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Carroll County Commissioners have authorized an early retirement incentive plan that aims to reduce the amount of county employees who otherwise might involuntarily lose their jobs in budget cuts.

The commissioners announced a plan Sept. 30 in which more than 150 employees would be eligible to accept early retirement. Employees have until Oct. 31 to participate, and retirement would start Jan. 1, 2010.

"While the recovery has started, the impact on government agencies at the state, county and city levels is going to continue to be felt for up to six years," Commissioner Dean Minnich said.

The plan does not include the Carroll County Sheriff's Office, public schools, circuit court and state's attorney's office.

Carole Hammen, director of the county's Department of Human Resources, said the formula for the retirement incentive will include age, years of service and requirements on pension plans. She did not project how many employees and how much money the county hopes to save.

"We're not going to know until Oct. 30," she said, but the hope is to save a half of a year's salary in each position.

Minnich said the county has to rethink how it's going to operate to face ongoing cuts, but he's also disappointed with some of the moves.

"We're about as lean as we should be already," he said. "The idea of cutting people and programs really bugs me."

Additionally, he said, the commissioners and staff have talked about several proposals, though none have been approved. These include:

*Suspending or eliminating projects that have not been funded or targeted;

*Reducing runs of snow plows during storms except for heavy storms;

*Reducing the amount of salt placed on roads during winter storms;

*Closing county parks and senior centers one day a week;

*Reducing school "maintenance of effort" funds, related to funding levels mandated by the state; and

*Cross-training staff to do additional jobs.

Minnich said the other option is raising taxes, and even that would not be enough to recover the lost revenue.

But Commissioner Michael Zimmer said the retirement incentive gives the county options to deal with state budget cuts. He said he hopes the move will minimize layoffs and the elimination of jobs.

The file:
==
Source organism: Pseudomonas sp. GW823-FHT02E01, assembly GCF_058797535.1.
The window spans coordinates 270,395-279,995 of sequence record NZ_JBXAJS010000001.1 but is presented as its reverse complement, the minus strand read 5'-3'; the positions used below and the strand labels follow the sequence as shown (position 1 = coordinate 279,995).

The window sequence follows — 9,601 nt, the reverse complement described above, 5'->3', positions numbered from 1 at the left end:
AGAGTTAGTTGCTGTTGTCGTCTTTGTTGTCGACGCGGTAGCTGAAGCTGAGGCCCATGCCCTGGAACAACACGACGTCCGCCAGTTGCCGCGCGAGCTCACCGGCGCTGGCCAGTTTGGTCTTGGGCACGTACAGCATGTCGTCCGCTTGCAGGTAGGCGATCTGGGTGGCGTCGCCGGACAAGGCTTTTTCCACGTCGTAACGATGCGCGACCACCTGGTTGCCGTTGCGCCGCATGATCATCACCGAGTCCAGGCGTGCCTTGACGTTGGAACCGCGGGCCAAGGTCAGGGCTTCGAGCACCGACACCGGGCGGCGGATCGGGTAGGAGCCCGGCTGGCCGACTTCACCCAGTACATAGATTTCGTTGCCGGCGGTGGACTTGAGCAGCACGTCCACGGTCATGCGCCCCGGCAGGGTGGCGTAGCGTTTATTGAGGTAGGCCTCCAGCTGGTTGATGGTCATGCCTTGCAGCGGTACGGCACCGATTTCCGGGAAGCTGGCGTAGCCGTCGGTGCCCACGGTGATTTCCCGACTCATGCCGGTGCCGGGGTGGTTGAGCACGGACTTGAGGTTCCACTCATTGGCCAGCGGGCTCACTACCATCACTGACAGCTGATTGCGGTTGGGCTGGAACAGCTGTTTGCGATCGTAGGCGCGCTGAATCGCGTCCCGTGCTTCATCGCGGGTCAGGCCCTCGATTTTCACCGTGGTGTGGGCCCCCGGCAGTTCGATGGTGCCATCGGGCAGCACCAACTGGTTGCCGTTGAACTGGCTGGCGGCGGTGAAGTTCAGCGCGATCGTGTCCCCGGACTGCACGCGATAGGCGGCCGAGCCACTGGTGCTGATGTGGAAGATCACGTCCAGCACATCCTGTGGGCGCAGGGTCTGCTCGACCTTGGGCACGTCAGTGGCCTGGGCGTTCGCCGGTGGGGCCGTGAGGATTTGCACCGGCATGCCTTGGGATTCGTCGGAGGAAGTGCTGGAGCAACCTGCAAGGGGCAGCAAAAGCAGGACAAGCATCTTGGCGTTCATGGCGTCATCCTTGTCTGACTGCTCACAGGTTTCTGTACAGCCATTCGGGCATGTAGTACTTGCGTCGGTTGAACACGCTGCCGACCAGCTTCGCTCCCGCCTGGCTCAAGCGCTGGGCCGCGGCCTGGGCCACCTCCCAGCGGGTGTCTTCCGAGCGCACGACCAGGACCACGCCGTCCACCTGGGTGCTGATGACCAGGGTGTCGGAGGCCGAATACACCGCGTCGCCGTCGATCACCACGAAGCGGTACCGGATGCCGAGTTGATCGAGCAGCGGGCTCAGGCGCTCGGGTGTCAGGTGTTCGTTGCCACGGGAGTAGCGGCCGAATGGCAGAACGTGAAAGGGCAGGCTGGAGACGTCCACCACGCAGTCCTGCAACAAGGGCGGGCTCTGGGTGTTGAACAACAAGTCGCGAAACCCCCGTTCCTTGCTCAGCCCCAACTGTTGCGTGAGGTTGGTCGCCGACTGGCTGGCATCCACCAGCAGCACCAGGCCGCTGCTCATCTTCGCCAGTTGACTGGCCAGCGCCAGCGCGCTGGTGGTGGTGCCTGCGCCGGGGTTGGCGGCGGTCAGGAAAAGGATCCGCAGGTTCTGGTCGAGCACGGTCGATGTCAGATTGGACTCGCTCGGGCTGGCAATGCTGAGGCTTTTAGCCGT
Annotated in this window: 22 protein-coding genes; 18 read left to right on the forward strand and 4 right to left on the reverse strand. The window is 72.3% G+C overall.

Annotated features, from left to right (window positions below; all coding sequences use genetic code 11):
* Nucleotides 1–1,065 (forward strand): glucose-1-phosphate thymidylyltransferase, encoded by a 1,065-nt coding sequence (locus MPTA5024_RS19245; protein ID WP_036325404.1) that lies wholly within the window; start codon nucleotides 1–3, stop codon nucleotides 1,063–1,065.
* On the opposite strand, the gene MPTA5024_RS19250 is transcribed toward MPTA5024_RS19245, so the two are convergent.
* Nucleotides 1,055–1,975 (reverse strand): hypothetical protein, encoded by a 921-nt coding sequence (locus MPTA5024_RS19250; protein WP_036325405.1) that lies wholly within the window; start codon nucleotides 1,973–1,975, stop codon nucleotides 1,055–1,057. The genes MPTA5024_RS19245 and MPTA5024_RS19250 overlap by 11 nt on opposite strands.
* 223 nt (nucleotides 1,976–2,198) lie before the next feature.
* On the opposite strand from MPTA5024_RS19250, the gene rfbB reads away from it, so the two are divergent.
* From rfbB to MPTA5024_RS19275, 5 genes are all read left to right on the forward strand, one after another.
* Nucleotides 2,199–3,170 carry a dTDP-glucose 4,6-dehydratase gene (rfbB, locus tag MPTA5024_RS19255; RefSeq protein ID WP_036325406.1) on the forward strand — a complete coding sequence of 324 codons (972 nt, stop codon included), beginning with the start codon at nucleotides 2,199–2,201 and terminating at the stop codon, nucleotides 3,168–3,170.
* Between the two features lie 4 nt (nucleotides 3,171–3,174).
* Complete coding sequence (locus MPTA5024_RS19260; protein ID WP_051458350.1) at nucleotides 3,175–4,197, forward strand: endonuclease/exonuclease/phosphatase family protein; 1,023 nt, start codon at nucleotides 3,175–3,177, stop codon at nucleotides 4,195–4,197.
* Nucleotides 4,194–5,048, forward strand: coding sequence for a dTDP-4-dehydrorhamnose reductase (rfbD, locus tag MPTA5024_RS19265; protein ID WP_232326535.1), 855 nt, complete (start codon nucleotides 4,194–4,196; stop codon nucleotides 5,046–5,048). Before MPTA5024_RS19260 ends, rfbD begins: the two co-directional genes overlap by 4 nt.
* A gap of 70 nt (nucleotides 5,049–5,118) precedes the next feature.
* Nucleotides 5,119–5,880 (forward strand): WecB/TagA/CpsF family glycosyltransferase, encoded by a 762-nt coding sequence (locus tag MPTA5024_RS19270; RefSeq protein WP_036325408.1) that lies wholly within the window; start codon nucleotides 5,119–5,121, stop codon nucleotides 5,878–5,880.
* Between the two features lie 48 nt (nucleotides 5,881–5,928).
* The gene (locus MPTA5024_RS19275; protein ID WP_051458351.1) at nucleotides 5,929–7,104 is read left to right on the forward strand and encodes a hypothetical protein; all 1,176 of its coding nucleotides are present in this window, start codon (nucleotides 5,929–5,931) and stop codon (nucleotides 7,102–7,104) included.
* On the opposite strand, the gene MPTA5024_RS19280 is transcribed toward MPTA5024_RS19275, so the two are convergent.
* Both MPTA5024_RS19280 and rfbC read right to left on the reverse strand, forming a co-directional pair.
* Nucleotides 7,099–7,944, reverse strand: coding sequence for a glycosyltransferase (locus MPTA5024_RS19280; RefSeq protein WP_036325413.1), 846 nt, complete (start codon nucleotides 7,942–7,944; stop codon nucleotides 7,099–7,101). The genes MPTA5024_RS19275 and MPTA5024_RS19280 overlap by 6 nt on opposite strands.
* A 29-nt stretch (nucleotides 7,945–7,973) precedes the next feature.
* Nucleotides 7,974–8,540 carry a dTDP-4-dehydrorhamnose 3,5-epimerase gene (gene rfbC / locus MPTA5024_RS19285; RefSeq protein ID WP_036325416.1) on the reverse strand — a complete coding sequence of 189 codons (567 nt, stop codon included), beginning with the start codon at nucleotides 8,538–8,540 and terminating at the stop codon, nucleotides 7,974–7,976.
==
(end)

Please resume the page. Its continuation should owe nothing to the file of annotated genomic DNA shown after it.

"We're basically going to shrink the footprint of county government," he said. "It's something nobody takes joy in. It's an economic reality."

Zimmer said he has proposed a mid-year plan, too, that includes eliminating funds for micro-seal road surfacing, staff salary reductions, eliminating travel to National Association of Counties conferences and elimination of the newly-created position of a county sustainability coordinator.

"In my thinking, it's not sustainable financially," he said, adding that the position is based on "left-leaning, biased theories."

Ted Zaleski, county director of management and budget, said Zimmer's proposals would save about $1.8 million in FY 2010.

Minnich challenged the elimination of the sustainability post, saying Zimmer's position is a political one, but Zimmer maintains his ideas are not personal or political.

"Commissioner Minnich is a broken record," he said. "He puts the political darts my way. ... Where are his ideas to cut our government and right-size our government?"

Commissioner Julia Gouge was unavailable for comment.


user comments (2)


user giselherr says...

I've got a couple of positions to cut: 1. Vivian Laxton, county spokes person, why do we need to pay her to basically parrot whatever Gouge's policy is? It's redundant - perhaps if Gouge stayed home from one of her boondoggles to MACO/NACO she would be available for comment. 2. Airport Administrator McKelvey -- I haven't seen him do anything except obfuscate and otherwise avoid the issue.


user admin says...

Editor's Note: Gouge was unavailable for comment due to a medical procedure performed that day.


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